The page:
The Career Search
Advice on What to Do When You're Not Sure
Career searching. We’ve all been there. However, it isn't easy. It’s hard to nail down what you want to do with your life—unless you’re one of those "I’ve wanted this my whole life" type of humans. Normally though, it's hard to decide what to spend your life doing. If you need schooling for whatever you pick, and graduate for it, then decide you picked the wrong one, being over thousands of dollars in debt—this is for you. The best advice I can give is finding tests and soul-searching.
A little information about myself before we go along. I actually fit in the category of knowing what I've wanted. However, writing isn't seen as a "stable" career so I've been conned into the idea of needing a fall back career. Hence why I've done a lot of research to try and figure out what I want... but my heart is set on writing... so here I am.
I've tried a few places to track down my ideal career. Sites like Sonaku, PrincetonReview, and YourFreeCareerTest, plus a few more. I have even had the "pleasure" to take the ACT (testing High Schoolers take that helps with placing them into college classes—honestly isn't the best, in my opinion, other states take the SAT) and a few other career guiding tests through college classes. A lot of them came up with the same results; Sonaku actually gives a huge, broad spectrum of ideas.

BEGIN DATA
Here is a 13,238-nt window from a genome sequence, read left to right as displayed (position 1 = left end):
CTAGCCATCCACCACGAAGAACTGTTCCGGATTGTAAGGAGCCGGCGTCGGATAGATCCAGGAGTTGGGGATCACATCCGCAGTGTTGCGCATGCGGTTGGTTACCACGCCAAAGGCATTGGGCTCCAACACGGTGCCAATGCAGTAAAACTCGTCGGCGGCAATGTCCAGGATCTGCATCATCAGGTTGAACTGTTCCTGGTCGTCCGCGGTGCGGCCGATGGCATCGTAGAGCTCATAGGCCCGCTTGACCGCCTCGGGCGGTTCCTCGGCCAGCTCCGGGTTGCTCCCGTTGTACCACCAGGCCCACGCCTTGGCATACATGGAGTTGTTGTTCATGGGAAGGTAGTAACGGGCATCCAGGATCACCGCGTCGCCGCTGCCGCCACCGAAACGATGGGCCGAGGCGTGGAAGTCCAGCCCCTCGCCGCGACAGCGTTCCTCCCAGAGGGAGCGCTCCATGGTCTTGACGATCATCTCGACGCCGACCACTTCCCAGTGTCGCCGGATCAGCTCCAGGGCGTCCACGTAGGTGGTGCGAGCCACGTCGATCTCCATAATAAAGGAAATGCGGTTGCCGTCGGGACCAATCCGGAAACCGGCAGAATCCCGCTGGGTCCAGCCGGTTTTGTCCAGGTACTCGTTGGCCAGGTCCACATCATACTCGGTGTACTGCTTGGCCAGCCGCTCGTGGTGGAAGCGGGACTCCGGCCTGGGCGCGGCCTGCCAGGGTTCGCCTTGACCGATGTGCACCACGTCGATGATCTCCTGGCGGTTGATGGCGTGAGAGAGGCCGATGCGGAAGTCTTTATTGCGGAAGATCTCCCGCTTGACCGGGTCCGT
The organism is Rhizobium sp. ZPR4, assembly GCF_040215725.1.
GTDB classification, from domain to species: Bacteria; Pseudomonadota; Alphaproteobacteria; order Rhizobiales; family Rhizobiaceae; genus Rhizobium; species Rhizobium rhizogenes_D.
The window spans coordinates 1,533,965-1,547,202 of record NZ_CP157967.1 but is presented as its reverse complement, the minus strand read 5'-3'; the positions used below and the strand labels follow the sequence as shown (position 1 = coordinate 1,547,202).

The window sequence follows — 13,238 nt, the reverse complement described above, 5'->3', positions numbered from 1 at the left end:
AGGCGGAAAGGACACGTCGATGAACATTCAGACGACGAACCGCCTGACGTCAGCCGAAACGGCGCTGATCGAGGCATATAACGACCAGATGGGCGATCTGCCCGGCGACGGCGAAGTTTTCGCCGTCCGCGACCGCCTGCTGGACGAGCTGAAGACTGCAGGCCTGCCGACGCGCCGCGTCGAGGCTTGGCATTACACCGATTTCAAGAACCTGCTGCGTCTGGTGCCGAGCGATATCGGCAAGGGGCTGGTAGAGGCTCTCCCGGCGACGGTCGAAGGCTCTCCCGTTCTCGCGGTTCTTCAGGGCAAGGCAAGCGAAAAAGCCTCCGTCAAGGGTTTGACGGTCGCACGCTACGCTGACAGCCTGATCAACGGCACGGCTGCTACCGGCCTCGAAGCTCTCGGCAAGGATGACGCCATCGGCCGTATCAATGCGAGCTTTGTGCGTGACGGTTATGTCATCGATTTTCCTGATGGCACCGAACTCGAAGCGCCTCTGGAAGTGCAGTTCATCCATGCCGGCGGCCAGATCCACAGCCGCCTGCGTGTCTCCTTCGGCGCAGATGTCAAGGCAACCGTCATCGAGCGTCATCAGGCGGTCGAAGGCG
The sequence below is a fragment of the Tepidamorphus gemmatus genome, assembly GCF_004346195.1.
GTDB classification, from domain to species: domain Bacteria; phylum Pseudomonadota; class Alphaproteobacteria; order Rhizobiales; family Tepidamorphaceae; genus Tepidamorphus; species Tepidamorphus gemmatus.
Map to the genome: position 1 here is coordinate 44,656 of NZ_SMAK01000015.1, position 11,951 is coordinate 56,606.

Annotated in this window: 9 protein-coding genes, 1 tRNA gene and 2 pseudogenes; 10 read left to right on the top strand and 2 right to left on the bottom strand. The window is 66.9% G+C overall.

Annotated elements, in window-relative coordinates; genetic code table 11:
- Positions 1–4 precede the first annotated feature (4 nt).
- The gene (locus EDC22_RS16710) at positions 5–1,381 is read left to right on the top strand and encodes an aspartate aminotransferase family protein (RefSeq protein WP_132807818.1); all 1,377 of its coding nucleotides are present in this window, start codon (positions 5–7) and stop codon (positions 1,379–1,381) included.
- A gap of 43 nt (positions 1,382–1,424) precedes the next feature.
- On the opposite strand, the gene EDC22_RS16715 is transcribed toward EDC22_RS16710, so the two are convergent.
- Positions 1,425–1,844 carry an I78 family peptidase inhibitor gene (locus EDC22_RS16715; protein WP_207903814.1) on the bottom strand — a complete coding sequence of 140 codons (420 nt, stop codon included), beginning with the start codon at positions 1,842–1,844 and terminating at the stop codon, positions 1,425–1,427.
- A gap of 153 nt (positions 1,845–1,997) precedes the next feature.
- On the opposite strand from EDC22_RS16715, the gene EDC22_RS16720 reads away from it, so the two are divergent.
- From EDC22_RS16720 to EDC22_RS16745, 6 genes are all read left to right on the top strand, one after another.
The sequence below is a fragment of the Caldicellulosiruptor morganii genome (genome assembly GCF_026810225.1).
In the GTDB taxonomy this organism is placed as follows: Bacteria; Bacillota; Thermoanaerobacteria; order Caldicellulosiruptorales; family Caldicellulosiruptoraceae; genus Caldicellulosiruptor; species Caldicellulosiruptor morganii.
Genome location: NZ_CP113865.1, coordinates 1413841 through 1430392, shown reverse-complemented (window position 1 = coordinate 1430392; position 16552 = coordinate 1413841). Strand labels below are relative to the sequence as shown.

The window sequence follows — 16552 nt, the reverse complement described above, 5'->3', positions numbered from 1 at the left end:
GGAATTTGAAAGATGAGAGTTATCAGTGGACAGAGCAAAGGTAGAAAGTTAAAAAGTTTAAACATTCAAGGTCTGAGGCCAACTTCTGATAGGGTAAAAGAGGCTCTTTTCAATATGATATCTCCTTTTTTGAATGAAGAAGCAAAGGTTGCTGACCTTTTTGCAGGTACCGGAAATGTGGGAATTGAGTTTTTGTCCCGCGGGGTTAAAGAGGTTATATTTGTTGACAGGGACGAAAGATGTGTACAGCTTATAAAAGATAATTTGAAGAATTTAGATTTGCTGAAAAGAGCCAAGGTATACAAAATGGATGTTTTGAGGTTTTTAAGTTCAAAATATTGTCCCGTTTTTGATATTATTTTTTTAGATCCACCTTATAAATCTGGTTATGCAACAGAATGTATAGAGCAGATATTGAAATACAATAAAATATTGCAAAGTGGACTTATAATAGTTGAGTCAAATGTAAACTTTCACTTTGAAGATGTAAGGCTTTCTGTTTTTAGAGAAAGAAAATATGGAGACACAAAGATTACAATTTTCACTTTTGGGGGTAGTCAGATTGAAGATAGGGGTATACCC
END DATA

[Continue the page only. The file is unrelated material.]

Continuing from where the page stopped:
The problem: a lot of the ideas that came about were not appealing. Or I'm just super picky.
Honestly, go try these out. I prefer Sonaku and even YourFreeCareerTest (YFCT). Sonaku gives a huge spectrum of ideas and that's why I love it. YFCT gives you percentages based on how you answered each question and those percentages suggest how it fits you. Like I got a 66.67 percent on The Arts, and I am a very creative person so hey, I think that's a very accurate percentage. (The website says if it's a 60 percent or higher then it's a good fit).
I do not like Princeton Review mainly because it appeared to be all business based careers (or my answers just gave me business ones).
Finally, I would recommend not only trying these sites—and whatever other ones you can find—but also try personality tests. Figure out whether you're artsier and would want to design/create something or if you'd rather work on something sciencey or be a math person. Find out if you're an introvert or an extrovert—these two words will help you find a basis (or for me it has. I'm introverted, so a job where I'm forced to interact with a lot of people would drain me quickly). The more you know yourself, the better you'll be at picking the job that's right for you. A good site to try is 16Personalities. It has many questions that, if you answer honestly, will provide some of the best results. Getting to know yourself is really key to finding the best career choice.
Finding a career to grow in is scary. Especially if you think you want to be a nurse, go into debt, and then you change your mind upon graduation. (Or, like me, you're stuck in school for longer than you want to be). However, never fear because as long as you research careers and get to know yourself, you will eventually find the right fit.